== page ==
I’m NO baker – but I do LOVE wine! So any recipe I discover that’s even remotely related to wine…well, I feel a responsibility to explore it further. Especially when it looks outrageously delicious!
Such was the case with the Canelé, a delightful French pastry known for its mahogany, burnt sugar crust and contrasting decadent, custardy center. Typically flavored with rum and vanilla, these beauties are baked in a special Canelé mold to achieve their hallmark striated, cylindrical shape.
Are you wondering where the wine comes in yet?
The Canelé originated in Bordeaux, a region many wine lovers adore due to its legendary full-bodied, age worthy red wines. Well, critical to the production of these wines is a process called “fining” in which a compound, usually egg whites, is added to the wine which binds to any potentially harmful chemicals. To get geeky, the positively charged albumin in the egg whites binds to negatively charged, undesirable polyphenols in the wine which then congeal and settle to the bottom of the barrel where they can be easily removed.
Since only the egg whites are used to “fine” the wine, the Canelé was born as a way to utilize all the leftover yolks. And personally, I can’t think of a better place for them than the delightfully eggy, dense custard center of these glorious pastries!
On our first visit to Bordeaux we noticed Canelés everywhere, usually in miniature form. But this amazing recipe is for the standard size, which are bigger and allow for a better contrast between the caramelized outer crust and tender center. Plus, there’s just more Canelé to enjoy – what’s not to love about that?
Now, if you’re like me and not the most proficient baker, you might be a little intimidated by this recipe at first glance. I know I was, BUT I also love a challenge, especially one that leaves you with fabulous French pastries at the end. And, I’m here to tell you, Erin McDowell, food stylist and Food52 Baking Consultant, has written a brilliant recipe here. As a food blogger for almost 10 years now, I’m a stickler for a well-written recipe and this one is so well-written you actually feel like McDowell’s in the kitchen with you, offering helpful advice at every step.
In addition to a few basic ingredients you probably already have in your pantry (i.e. eggs, flour, sugar, vanilla and butter) the only additional things you need to make this recipe are: (1) time and (2) a Canelé mold. This is the perfect weekend project since you need to let the batter rest overnight in the fridge before baking, which will also take a few hours. And, forget the elaborate and difficult to care for copper molds of the days of yore, McDowell recommends this brilliant silicone Canelé mold which can be found on Amazon for under ten dollars!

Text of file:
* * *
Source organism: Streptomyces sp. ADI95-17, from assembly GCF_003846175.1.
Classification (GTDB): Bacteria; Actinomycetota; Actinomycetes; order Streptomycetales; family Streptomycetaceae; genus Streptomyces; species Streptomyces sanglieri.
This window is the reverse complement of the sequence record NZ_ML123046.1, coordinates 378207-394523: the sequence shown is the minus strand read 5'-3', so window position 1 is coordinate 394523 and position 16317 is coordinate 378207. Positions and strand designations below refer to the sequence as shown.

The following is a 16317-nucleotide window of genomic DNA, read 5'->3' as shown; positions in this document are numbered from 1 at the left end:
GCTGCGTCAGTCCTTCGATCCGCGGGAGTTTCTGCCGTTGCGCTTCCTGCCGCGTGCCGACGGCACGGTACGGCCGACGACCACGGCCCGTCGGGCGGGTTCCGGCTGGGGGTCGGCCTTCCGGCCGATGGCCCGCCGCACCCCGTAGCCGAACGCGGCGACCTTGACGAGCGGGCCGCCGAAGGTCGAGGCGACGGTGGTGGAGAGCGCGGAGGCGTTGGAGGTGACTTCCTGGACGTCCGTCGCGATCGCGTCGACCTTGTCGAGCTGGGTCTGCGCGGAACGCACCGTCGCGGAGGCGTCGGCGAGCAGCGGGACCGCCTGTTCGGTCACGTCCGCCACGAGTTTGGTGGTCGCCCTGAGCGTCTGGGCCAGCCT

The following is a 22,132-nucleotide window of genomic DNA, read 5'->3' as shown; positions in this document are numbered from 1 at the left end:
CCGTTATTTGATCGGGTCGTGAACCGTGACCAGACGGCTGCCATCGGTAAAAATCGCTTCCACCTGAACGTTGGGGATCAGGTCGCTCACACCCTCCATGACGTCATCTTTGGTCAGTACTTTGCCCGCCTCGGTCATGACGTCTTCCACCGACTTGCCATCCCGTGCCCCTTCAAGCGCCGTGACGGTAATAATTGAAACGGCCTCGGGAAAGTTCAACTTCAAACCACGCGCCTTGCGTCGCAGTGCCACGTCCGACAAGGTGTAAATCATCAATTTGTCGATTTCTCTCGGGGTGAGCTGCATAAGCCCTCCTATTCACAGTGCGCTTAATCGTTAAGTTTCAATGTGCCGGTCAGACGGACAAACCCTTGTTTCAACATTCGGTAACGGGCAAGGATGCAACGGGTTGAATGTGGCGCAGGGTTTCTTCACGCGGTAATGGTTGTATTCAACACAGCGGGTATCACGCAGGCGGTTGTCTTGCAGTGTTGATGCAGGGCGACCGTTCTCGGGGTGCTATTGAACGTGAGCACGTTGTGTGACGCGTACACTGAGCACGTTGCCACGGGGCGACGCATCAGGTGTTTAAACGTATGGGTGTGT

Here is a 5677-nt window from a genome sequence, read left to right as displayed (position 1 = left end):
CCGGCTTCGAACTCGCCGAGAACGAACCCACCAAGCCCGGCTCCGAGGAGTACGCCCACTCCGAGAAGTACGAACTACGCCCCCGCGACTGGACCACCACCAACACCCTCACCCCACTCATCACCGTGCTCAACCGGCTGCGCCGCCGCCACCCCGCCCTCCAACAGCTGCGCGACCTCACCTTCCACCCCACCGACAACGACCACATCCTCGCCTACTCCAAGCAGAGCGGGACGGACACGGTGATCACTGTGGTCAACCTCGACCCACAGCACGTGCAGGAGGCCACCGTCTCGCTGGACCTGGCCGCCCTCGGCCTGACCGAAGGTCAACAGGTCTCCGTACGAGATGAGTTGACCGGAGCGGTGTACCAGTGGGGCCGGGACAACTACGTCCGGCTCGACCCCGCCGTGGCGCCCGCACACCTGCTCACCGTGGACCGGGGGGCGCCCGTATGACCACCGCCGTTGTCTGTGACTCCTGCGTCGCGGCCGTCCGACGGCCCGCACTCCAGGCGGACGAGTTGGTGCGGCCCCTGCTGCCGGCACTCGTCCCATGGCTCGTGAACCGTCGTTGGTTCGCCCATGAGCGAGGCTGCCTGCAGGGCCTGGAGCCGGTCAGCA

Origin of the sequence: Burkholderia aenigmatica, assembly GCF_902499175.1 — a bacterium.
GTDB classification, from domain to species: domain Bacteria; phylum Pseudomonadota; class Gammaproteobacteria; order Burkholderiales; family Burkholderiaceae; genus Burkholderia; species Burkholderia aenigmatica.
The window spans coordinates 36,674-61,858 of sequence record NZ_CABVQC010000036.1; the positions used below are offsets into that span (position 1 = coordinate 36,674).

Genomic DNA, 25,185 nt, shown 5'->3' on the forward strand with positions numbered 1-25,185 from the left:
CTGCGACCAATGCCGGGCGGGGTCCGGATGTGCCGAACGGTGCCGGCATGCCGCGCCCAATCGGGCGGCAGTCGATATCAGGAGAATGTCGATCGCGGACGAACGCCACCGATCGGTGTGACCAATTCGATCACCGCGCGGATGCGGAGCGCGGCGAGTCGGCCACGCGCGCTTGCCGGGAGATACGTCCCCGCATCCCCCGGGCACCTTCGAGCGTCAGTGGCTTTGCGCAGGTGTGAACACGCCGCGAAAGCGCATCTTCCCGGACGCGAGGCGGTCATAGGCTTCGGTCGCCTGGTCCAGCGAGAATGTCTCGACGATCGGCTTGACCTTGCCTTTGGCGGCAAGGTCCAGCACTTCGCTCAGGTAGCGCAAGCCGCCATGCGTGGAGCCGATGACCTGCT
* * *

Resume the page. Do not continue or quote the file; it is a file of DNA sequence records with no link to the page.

Now, the Canelés do require a little babysitting during the baking process. The mold needs to be generously buttered and pre-heated before adding the batter which aids in the caramelization process. The oven temperature also needs to be dropped after the first thirty minutes as well.
And, perhaps the ONLY thing McDowell doesn’t prepare you for is the flipping of the Canelés in the mold for the final stage of baking. You might end up with some scorched fingertips but again, these beauties are so delicious you won’t even notice those minor burns as you sink your teeth into these lovely confections!
Also, if you’d like a little something to sip with your Canelés, a Sauternes would be an exquisite pairing. This dessert wine also hails from the Bordeaux region of France and I’m a fan of the tenet, “If it grows together, it goes together.” This special wine owes its delightful honeyed citrus, floral, peach and ginger notes to a very special type of mold, botrytis cinerea, which imparts unique flavors and a delightful viscosity to the wine which would complement these pastries beautifully.
I especially like the Chateau Suduiraut Sauternes ($40/half-bottle), a delightful blend of 95% Semillon and 5% Sauvignon Blanc, the two main grapes used to make Sauternes. I also adore the Chateau Climens Barsac ($80/750mL bottle) a rare 100% Semillon wine from the Sauternes sub-region of Barsac helmed by the wonderful Bérénice Lurton. Both embody the hallmark tension between honeyed viscosity and fabulous acidity which makes these wines so incredibly special.
Rather than include McDowell’s Canelé recipe in this post, I’m linking to it on the Food52 website where I discovered it. I hope you enjoy it as much as we have and I’d also love to encourage any established or aspiring bakers out there to check out McDowell’s brand new cookbook, The Fearless Baker ($17.50). Her website is also chock full of gorgeous food photos as well.
After experiencing such success with these Canelés, it has definitely inspired me to bake more. Plus, I can’t wait to pair these sweet treats with even more amazing wines as well.
The post Wine Country Baking: Canelés (Cannelés) de Bordeaux appeared first on The Glamorous Gourmet.